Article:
How to Prepare for Road Trip Adventure!

By: Sarah Tate

I spend a good bit of my time of the road. What I’ve learned is that a fun road trip can turn out to be not as fun as you initially thought if you don’t have the right gear and preparation to begin to with.

Car Maintenance

Courtesy of my Dad, I learned that you can save a lot of time and money by learning how to change your oil, brake fluid, power steering fluid, etc. If you’re driving long distance, you definitely need to keep an eye on all of these things. You can buy all of these things at your local auto store. Just ask the clerk and he or she will tell you all of the things you need for the make of your specific car. While you’re there, buy a tire gauge to monitor your tire pressure. There’s a ton of video tutorials on YouTube that show you how to check and change your oil.


I get tired of gas station food pretty fast. It is pretty much a given that you always buy a lot of snacks before a road trip am I right? If you want to go one step further to save money on meals (and save your health from the fast food restaurants), pack a good cooler. Yeti’s are the best but obviously not the cheapest option. If you can get access to ice everyday, a Coleman cooler would work fine. Being able to eat a big sandwich and fruit compared to gas station hot dogs or peanut butter and tortilla really hits the spot.

Water is the biggest essential for your trip. You can save a lot of money by buying a couple packs of water or gallons for everyone to share. Or, if you’re like me, and sink water doesn’t gross you out, I usually just fill up my Nalgene at the gas station or rest stop sinks.

A few other Essentials:

Non-cotton clothes- They dry fast and they stay fresh longer.

Dry shampoo and baby wipes- for those days when you just don’t feel clean. Being stuck in a car with multiple dirty people can get stinky real fast.

A large duffle bag- to keep all of your gear in. When you’re traveling with other people, it’s really easy to get your stuff mixed up. Having everything in one place can relieve a lot of stress when you’re trying to find something fast.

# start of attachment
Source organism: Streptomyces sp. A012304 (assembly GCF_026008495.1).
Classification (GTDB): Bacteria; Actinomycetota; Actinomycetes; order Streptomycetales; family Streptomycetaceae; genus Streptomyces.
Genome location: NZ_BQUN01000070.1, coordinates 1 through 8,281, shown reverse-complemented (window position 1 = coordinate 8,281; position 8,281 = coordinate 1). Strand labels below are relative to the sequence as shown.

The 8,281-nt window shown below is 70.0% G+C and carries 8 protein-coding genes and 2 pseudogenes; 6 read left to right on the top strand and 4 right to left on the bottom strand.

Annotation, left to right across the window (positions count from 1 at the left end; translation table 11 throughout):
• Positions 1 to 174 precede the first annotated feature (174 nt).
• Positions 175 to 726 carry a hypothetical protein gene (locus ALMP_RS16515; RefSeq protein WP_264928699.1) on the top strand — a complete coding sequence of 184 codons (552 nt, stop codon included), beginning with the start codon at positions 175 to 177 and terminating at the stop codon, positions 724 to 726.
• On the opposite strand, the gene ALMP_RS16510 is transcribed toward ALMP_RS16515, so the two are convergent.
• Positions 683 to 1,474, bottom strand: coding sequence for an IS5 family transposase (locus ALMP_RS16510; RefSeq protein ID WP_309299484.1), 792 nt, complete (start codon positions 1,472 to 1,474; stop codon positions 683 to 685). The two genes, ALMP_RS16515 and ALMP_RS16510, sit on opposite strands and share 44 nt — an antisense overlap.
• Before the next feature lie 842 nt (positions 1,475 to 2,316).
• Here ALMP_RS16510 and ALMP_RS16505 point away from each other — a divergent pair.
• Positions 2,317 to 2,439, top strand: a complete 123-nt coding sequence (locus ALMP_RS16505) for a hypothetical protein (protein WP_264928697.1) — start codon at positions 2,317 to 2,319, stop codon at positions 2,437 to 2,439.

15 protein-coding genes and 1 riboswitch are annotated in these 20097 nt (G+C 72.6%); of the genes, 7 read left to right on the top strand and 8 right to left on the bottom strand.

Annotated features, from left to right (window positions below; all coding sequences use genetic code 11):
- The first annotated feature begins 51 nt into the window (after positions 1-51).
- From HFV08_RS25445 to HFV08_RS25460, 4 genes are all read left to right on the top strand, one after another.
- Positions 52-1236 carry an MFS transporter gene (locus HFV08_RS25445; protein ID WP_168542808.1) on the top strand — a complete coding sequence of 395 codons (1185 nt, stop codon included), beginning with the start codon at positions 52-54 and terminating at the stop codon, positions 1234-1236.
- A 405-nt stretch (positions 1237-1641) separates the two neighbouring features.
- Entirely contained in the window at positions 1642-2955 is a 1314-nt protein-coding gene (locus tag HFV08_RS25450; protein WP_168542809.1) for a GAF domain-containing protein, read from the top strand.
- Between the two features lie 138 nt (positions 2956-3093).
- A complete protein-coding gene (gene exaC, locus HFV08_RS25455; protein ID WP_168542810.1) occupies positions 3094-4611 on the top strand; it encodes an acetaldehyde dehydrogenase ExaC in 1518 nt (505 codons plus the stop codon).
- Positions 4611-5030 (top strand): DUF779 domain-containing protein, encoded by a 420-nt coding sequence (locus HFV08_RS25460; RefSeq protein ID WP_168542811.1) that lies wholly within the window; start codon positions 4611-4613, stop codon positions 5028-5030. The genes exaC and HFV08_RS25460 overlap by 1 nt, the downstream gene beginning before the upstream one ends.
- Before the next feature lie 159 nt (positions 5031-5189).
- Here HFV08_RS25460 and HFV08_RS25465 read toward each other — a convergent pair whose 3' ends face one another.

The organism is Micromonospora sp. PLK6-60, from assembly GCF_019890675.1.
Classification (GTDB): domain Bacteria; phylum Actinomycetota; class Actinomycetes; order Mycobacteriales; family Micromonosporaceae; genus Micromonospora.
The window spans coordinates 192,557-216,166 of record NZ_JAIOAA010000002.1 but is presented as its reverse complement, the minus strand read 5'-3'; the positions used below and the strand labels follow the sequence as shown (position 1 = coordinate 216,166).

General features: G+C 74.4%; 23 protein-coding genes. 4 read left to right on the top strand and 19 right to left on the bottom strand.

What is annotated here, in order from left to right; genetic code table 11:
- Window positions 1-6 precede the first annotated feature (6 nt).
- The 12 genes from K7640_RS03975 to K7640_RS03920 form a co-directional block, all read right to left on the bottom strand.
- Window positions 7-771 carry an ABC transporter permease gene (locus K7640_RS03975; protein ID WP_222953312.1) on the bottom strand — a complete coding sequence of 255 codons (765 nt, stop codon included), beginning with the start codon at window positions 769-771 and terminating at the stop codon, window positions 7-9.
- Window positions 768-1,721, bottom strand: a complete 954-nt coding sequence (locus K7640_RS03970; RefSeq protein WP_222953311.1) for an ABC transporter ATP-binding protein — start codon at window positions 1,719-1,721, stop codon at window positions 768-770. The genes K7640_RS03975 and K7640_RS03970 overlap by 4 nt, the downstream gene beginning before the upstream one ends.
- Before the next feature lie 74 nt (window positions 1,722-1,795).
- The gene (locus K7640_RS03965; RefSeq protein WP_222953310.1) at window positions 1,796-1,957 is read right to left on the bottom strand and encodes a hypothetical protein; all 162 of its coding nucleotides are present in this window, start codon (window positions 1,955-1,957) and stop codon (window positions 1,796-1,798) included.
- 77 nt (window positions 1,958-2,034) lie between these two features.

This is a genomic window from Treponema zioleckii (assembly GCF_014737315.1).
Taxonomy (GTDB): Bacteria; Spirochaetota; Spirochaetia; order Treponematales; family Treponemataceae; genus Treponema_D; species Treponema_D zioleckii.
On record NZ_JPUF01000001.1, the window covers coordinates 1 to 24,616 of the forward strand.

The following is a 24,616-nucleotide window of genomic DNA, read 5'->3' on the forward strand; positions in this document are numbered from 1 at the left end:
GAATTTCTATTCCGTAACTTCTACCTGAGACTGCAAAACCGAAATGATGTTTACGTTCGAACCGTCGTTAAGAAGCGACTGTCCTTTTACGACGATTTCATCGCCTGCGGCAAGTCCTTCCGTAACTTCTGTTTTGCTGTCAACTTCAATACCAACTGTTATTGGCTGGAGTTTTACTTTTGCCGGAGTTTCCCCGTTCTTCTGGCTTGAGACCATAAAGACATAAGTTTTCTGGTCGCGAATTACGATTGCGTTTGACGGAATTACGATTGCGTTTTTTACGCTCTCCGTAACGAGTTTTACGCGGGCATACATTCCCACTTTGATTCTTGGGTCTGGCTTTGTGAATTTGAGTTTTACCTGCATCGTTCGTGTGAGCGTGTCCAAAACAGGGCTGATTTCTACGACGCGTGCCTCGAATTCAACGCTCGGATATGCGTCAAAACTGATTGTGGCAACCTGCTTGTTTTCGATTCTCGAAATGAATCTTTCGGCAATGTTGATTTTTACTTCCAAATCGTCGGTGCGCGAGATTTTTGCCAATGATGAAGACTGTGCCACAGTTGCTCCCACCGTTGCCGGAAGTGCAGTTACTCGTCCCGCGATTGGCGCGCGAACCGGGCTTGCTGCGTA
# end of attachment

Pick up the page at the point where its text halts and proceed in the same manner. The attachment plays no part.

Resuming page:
A small bag or backpack- for all of your essentials. This is helpful for those small things that you need to access regularly and/or if you need a quick change of clothes.

A multi-tool- this comes in handy for anything and everything.

First Aid Kit- If you don’t want to spend the money, you can always make your own. I carry a small Tupperware of alcohol, gauze, Band-Aids, Neosporin, ibuprofen, and ace wraps.

Blanket- perfect for car ride and road side picnics!

Slip on Shoes- I like to take my shoes off in the car and slip ons make it easy to hop in and out when making pit stops.

National Parks Pass- If you’re hitting up at least 3 National Parks, I would go ahead and purchase this bad boy. It’s $80 for a year round pass that gets you into all of the National Parks. It covers your car as well as the people in it. It doesn’t cover camping fees, but sometimes they are discounted with the pass.

Bungee Cords or NRS straps- Sometimes it’s nice to put luggage on top of your car in exchange for the safety of having a good view out of you rear window.


I wouldn’t rely on just having the maps app on your cell phone. It’s smart to invest in a map- especially if you’ll be driving through areas with bad reception. If you do use a GPS, I would suggest splurging on a Garmin or something similar. It will be worth the money in the long run compared to how much you’re going to run up your cell bill with all of that data usage.

My last advice is to bring something fun like a Frisbee, longboard, a bicycle, or sleds for the winter! Having something fun to do in between cities can really break the tension of those long drives and it gives you a little exercise!